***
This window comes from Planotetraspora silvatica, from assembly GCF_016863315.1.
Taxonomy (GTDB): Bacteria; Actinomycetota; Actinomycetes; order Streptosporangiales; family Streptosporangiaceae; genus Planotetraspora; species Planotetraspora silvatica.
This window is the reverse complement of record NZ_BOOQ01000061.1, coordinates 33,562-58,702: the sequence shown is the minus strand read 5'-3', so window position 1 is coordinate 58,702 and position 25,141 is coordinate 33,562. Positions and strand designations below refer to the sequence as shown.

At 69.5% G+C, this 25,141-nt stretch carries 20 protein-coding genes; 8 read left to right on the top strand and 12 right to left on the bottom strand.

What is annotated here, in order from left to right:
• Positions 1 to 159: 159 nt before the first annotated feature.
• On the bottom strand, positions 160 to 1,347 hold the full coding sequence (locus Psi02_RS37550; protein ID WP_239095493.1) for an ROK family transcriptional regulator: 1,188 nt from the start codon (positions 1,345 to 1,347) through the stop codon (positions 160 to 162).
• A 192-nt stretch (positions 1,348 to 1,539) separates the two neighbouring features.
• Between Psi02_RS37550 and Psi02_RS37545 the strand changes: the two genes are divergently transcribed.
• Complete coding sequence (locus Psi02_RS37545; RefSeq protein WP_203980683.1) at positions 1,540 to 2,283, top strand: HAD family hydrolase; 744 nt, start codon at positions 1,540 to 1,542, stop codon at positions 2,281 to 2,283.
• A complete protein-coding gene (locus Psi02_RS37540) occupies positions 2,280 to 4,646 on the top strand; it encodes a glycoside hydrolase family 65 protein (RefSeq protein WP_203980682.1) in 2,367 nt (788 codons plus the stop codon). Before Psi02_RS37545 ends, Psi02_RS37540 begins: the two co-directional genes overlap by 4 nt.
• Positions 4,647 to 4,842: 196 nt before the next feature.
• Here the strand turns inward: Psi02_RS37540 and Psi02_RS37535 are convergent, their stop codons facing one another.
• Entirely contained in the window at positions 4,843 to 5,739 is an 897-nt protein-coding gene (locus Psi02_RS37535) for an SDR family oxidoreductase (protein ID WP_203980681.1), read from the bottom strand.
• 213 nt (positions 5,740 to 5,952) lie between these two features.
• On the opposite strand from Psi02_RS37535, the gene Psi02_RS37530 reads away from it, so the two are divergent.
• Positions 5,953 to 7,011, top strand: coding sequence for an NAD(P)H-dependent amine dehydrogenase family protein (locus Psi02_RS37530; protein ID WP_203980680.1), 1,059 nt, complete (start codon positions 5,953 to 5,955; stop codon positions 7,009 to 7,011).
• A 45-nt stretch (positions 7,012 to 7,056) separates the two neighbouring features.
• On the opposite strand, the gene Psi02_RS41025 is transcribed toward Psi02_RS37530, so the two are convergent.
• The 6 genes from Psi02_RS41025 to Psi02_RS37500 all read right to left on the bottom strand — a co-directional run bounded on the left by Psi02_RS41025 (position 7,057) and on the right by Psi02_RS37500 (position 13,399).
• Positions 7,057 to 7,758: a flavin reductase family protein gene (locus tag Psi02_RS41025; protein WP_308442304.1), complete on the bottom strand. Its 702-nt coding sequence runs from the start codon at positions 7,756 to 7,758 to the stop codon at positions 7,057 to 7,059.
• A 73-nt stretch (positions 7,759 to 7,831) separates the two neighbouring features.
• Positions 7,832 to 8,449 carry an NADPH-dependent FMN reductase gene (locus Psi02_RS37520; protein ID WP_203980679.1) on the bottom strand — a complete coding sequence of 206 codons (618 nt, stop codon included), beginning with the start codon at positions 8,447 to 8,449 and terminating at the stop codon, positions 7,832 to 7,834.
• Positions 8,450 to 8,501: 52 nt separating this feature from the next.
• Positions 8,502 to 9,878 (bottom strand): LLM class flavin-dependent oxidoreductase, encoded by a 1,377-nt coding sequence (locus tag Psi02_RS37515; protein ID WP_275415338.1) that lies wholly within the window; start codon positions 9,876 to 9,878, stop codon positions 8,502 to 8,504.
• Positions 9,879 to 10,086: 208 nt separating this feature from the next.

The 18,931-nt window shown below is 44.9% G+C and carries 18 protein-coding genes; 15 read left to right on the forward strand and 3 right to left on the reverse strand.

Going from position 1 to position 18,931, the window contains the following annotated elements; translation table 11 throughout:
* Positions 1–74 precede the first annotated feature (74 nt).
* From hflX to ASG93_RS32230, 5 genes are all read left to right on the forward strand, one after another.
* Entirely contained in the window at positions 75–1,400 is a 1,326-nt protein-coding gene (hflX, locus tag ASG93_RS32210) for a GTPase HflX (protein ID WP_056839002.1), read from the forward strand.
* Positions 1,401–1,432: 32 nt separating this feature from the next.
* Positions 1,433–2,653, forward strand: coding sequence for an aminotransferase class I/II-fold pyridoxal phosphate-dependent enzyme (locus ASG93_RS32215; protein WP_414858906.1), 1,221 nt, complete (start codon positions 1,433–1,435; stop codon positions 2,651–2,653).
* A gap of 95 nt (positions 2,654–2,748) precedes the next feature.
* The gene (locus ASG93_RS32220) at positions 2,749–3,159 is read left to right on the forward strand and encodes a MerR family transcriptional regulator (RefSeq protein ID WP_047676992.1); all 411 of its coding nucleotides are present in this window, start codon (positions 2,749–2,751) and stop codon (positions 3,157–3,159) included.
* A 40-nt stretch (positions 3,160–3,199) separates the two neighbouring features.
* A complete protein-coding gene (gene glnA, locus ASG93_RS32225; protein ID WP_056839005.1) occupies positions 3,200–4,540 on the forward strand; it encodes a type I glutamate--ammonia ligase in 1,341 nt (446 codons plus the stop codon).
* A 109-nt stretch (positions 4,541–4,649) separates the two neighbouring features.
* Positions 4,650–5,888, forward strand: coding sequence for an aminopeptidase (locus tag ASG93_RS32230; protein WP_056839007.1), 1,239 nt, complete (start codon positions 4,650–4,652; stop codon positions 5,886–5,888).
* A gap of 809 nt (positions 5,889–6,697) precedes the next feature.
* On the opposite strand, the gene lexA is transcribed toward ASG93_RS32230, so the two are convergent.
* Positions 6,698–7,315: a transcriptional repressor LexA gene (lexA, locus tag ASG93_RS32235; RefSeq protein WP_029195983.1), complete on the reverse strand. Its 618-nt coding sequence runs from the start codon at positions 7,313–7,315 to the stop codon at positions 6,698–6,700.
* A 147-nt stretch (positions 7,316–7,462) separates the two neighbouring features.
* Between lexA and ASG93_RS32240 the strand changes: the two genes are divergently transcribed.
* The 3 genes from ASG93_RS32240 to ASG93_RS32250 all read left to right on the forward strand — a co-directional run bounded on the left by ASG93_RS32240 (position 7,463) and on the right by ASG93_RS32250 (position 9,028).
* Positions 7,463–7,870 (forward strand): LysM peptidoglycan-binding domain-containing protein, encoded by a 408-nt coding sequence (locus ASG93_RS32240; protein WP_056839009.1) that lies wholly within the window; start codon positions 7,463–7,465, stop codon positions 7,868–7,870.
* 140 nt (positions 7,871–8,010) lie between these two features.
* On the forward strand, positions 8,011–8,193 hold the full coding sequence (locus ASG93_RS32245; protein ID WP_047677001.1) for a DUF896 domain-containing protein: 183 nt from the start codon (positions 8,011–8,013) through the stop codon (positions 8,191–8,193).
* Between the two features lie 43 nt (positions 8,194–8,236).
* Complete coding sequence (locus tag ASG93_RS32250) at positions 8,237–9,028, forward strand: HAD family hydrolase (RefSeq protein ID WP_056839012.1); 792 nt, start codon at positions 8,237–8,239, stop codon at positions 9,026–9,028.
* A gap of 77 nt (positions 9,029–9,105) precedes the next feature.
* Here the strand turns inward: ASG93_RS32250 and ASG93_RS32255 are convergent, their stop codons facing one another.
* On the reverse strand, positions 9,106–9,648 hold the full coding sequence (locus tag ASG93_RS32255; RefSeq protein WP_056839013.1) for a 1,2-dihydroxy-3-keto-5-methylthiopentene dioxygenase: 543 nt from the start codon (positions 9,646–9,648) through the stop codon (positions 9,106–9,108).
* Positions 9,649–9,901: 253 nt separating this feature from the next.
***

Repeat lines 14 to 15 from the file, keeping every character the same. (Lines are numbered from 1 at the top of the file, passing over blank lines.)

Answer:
• Entirely contained in the window at positions 4,843 to 5,739 is an 897-nt protein-coding gene (locus Psi02_RS37535) for an SDR family oxidoreductase (protein ID WP_203980681.1), read from the bottom strand.
• 213 nt (positions 5,740 to 5,952) lie between these two features.